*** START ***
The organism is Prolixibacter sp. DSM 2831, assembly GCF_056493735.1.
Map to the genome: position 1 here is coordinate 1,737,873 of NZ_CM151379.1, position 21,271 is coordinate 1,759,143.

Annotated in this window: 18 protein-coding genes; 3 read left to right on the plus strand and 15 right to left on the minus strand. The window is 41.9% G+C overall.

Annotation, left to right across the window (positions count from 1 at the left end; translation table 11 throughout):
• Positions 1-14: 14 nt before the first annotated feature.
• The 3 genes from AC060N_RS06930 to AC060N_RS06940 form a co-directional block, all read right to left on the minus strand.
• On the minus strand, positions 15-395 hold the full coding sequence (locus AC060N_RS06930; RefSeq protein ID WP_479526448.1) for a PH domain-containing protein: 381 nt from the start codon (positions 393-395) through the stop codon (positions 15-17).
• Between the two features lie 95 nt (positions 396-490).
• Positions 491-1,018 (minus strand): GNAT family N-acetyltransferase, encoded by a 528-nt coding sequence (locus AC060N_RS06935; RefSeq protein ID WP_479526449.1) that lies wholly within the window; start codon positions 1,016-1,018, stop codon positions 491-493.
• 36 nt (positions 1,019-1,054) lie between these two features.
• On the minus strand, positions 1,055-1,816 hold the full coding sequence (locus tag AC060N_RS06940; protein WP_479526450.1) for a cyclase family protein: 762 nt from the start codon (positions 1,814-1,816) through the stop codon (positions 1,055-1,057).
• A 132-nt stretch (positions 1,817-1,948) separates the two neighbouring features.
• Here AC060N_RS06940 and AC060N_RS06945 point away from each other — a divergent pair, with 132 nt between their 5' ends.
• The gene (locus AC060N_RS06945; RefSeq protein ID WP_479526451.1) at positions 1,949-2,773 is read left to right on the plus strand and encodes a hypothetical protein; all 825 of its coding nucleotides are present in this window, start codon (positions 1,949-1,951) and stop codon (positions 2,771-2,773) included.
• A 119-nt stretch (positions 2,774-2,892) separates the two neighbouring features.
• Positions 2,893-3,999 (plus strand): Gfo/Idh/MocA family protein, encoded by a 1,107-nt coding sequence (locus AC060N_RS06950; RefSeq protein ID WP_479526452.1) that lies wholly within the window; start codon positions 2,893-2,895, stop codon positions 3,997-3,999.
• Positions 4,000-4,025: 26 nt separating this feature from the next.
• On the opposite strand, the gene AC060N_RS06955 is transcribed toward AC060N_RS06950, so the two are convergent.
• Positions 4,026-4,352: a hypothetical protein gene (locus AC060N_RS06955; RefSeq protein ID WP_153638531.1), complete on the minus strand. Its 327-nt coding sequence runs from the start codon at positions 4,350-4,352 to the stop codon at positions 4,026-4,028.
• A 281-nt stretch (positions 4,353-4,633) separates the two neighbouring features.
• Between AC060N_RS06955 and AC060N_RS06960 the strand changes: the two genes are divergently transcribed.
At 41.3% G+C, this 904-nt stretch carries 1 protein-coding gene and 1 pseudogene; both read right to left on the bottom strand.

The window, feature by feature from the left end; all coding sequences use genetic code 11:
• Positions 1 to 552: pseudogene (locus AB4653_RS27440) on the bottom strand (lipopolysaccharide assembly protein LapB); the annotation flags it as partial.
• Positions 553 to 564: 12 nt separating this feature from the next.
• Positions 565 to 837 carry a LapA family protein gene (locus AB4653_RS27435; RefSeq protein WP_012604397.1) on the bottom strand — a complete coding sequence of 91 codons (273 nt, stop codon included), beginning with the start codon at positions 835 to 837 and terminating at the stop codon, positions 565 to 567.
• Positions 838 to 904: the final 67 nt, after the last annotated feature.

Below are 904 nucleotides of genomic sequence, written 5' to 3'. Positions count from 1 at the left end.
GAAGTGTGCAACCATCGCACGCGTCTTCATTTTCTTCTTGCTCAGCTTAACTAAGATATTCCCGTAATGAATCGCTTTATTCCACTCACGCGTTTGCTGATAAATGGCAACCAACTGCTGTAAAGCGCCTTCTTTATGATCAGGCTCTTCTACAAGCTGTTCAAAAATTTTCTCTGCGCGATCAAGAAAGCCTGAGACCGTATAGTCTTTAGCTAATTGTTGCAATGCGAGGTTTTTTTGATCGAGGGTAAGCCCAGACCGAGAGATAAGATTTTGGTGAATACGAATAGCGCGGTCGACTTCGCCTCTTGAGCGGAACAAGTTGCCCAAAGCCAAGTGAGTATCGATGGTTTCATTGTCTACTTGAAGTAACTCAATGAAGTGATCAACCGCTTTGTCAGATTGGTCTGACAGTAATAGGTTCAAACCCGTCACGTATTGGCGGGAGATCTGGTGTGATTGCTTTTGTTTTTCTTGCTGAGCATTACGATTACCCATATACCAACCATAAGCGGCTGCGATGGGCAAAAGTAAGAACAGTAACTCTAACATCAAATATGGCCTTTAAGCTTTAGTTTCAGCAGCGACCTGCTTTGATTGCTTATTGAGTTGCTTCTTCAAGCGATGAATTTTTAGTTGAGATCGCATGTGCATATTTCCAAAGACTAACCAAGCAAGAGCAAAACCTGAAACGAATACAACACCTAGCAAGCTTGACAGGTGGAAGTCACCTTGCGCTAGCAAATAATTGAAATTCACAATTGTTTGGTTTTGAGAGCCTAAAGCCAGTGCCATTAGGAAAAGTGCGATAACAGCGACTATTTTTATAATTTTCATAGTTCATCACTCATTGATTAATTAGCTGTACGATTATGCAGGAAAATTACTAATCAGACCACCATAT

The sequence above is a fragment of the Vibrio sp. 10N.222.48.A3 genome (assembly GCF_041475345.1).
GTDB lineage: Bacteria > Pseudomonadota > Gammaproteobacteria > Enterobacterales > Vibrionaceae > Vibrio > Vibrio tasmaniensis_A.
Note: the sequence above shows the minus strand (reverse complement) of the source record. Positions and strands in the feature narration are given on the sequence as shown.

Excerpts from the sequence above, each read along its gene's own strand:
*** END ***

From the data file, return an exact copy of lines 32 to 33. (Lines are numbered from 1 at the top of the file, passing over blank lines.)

Note: the sequence above shows the minus strand (reverse complement) of the source record. Positions and strands in the feature narration are given on the sequence as shown.

Excerpts from the sequence above, each read along its gene's own strand: